Earth Day Baseball Style

Is it just me or does it seem like the whole world has suddenly gone crazy for environmental consciousness all of a sudden? We’ve been warned about global warming for the past 20 years and environmental groups such as Green Peace and The Nature Conservancy have been around for around 50 years. It used to be that those groups were thought of as splinter groups that in no way represented the mainstream of society. Lately though that has changed and you can’t go anywhere without someone uttering the phrase “carbon footprint” or somehow measuring the environmental costs of a policy decision. At first I blamed Al Gore. Since inventing the Internet then losing the presidency Mr. Gore has become spokesman for the planet making appearances, writing books, and now making a movie about the dangers our environment faces. I have to give the guy credit. He has at least found something to do since losing his government job. I just wish he would have put his powers to work for good instead of evil. Don’t get me wrong, I think protecting the planet is great and everyone should do their part. It is just that we have other issues that are even more pressing that deserves our full attention.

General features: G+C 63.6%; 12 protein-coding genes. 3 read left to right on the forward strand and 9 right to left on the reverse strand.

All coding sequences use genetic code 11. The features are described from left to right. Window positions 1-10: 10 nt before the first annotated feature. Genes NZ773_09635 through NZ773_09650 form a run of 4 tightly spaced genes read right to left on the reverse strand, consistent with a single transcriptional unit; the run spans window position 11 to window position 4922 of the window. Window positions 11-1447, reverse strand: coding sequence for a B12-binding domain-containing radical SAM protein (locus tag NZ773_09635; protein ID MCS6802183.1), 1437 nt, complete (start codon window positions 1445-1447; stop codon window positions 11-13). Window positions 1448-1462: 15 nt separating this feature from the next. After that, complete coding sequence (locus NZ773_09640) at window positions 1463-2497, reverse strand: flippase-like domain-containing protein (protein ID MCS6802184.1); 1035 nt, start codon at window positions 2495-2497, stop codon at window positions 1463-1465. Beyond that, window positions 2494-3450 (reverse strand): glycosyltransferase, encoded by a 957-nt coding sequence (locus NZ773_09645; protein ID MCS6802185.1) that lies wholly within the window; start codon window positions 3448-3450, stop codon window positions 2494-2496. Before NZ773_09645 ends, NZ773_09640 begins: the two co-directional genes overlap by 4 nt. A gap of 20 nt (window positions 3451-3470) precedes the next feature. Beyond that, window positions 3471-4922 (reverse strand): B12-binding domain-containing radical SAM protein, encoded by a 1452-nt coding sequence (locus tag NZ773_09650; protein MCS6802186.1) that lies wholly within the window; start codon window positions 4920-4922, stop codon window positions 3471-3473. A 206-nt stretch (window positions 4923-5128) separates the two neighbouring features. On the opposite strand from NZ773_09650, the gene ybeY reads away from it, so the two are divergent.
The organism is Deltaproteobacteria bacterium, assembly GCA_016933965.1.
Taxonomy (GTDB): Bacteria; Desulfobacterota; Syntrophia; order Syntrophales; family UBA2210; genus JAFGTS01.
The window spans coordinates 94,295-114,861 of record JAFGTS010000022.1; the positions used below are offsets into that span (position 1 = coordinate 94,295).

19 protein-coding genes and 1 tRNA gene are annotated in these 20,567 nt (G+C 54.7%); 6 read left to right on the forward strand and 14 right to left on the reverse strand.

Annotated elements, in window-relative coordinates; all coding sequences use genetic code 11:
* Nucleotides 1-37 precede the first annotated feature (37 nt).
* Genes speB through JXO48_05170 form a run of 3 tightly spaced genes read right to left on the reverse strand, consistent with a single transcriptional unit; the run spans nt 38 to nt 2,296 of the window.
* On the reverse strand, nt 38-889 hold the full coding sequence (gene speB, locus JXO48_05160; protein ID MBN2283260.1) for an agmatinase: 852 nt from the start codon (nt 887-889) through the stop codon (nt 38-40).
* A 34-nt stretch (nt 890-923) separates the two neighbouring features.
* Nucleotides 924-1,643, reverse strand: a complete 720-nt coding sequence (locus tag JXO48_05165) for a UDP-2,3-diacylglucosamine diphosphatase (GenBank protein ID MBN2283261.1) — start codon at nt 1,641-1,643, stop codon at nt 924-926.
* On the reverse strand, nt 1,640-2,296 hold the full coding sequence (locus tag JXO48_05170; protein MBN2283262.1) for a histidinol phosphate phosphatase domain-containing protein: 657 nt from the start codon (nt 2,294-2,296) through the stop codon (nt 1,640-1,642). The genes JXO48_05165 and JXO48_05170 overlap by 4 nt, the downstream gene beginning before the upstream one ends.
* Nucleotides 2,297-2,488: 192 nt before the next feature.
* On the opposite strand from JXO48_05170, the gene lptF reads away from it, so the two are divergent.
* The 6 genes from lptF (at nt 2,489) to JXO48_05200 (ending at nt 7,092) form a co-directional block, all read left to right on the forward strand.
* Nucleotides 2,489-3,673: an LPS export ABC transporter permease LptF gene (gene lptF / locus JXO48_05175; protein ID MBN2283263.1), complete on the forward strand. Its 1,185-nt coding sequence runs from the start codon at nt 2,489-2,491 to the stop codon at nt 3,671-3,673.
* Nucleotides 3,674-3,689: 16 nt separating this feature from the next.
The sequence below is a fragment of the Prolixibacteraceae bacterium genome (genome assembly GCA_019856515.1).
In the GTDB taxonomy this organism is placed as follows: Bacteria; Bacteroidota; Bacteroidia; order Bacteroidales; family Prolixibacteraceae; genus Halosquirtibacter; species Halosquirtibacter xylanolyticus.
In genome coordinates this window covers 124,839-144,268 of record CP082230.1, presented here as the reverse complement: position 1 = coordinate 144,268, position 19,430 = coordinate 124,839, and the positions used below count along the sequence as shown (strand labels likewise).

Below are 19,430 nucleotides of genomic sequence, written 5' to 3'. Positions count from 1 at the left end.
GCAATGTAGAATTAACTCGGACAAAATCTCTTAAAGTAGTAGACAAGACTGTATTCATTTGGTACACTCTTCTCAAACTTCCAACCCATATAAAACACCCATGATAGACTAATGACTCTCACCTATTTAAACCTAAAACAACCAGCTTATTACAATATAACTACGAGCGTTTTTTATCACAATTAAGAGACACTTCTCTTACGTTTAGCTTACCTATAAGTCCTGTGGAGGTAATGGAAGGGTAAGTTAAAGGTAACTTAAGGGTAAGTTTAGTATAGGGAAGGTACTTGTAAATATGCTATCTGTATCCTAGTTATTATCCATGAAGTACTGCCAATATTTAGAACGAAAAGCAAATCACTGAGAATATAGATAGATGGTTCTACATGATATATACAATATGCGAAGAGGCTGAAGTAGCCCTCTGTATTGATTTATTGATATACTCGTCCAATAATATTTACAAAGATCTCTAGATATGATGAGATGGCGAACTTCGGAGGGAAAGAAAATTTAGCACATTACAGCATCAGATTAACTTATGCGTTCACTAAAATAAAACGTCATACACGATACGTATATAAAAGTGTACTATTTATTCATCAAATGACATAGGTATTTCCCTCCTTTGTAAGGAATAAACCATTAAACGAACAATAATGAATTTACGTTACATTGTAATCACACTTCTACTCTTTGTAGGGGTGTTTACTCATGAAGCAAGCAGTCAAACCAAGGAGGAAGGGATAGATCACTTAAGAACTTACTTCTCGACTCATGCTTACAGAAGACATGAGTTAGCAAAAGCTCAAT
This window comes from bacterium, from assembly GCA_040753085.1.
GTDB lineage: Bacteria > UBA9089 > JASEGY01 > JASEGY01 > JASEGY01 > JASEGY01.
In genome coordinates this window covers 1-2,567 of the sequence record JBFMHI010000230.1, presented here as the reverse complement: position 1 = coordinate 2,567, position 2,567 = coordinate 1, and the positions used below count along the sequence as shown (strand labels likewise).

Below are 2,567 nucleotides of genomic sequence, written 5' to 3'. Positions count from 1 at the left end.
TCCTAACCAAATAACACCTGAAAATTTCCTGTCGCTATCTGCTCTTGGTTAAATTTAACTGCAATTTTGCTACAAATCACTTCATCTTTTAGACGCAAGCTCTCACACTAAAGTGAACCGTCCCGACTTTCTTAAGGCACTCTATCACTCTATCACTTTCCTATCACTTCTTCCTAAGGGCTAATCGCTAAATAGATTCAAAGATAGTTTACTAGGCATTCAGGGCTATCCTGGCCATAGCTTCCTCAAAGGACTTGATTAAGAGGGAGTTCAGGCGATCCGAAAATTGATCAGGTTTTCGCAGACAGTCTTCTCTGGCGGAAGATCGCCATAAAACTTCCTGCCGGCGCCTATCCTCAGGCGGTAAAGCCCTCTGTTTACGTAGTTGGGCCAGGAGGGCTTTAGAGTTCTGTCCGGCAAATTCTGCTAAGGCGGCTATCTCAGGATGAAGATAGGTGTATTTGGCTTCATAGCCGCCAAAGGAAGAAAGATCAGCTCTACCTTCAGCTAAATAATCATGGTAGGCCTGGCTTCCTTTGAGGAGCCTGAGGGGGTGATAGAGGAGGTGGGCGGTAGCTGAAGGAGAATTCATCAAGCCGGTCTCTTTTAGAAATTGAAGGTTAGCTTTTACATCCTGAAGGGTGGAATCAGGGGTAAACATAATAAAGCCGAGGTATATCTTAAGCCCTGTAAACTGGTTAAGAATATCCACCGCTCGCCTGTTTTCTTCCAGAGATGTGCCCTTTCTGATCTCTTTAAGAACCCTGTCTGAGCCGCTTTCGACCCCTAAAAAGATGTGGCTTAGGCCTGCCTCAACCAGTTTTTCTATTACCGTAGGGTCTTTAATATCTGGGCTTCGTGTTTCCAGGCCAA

I’m talking of course about baseball. During Spring Training 1969 Oakland Athletics owner Charlie Finley used the designated hitter to spare his pitchers from having to hit. Based upon the success that occurred in the spring, it led to the decision in 1973 for the American League to institute its use as an experiment to see if it would increase scoring and attendance. The experiment worked. Since that time batting averages have been higher in the American League than the National League. It has increased scoring and changed the way managers approach the game especially during the middle innings. No longer do they need to worry about when the pitcher’s spot will come up to bat thereby eliminating the use of the double switch. I’ve come to the conclusion that the DH is anti-environmental. It allows managers to over extend their pitching staffs which in turn leads to inefficiencies over similarly managed pitchers in the National League. Any environmentalist will tell you that the best way to save energy is not to expend more than you need. By overusing their starters, American League managers will see more breakage of their pitchers which in turn uses more energy increasing the carbon footprint of American League teams. The DH also extends the careers of players beyond their prime that are no longer capable of handling fielding as well as pitching. This too is wasteful as you are carrying players on your roster that are used for only one thing (hitting). It would be much more energy efficient if a player could field and hit. There would mean less waste late in the game since a player pinch hitting could also play in the field. We have all seen that older appliances, cars, products, etc. are less energy efficient meaning it takes more fuel to power these beasts. More energy consumption means more exhaust wastes which lead to increase CO2 levels increasing the “greenhouse effect” ultimately rising planet temperatures. This of course is the primary cause of global warming. If you think about it the designated hitter rule came into effect in 1973 which coincidently was also the first time that global warming entered into society’s vocabulary. As time has gone the designated hitter rule has been expanded from just regular season to being included in the World Series starting in 1976. This rule was then included in the All-Star game in 1989 and then later incorporated into Interleague play in 1997. If we looked at the amount of press coverage related to global warming I think we would find that since 1973 it has progressively increased. I don’t want to be an alarmist but I think we must do something if we want to survive as a species on this planet. I propose that we immediately eliminate the designated hitter sparing ourselves any more damage caused by the waste of energy. We should plant ivy in all the stadiums along the outfield walls to introduce more oxygen into the stadium mitigating the carbon dioxide that the DH has spewn the last 34 seasons. Environmental councils must be formed on all continents with representation of all countries. There should be an international treaty signed banning the use of the DH so that our clean-up efforts are not thwarted by some third world country. I think if we take this seriously and immediately institute an action plan we may be able to stem the tide of warming temperatures. We must act now before the polar ice caps melt too far and the damage becomes irreparable.

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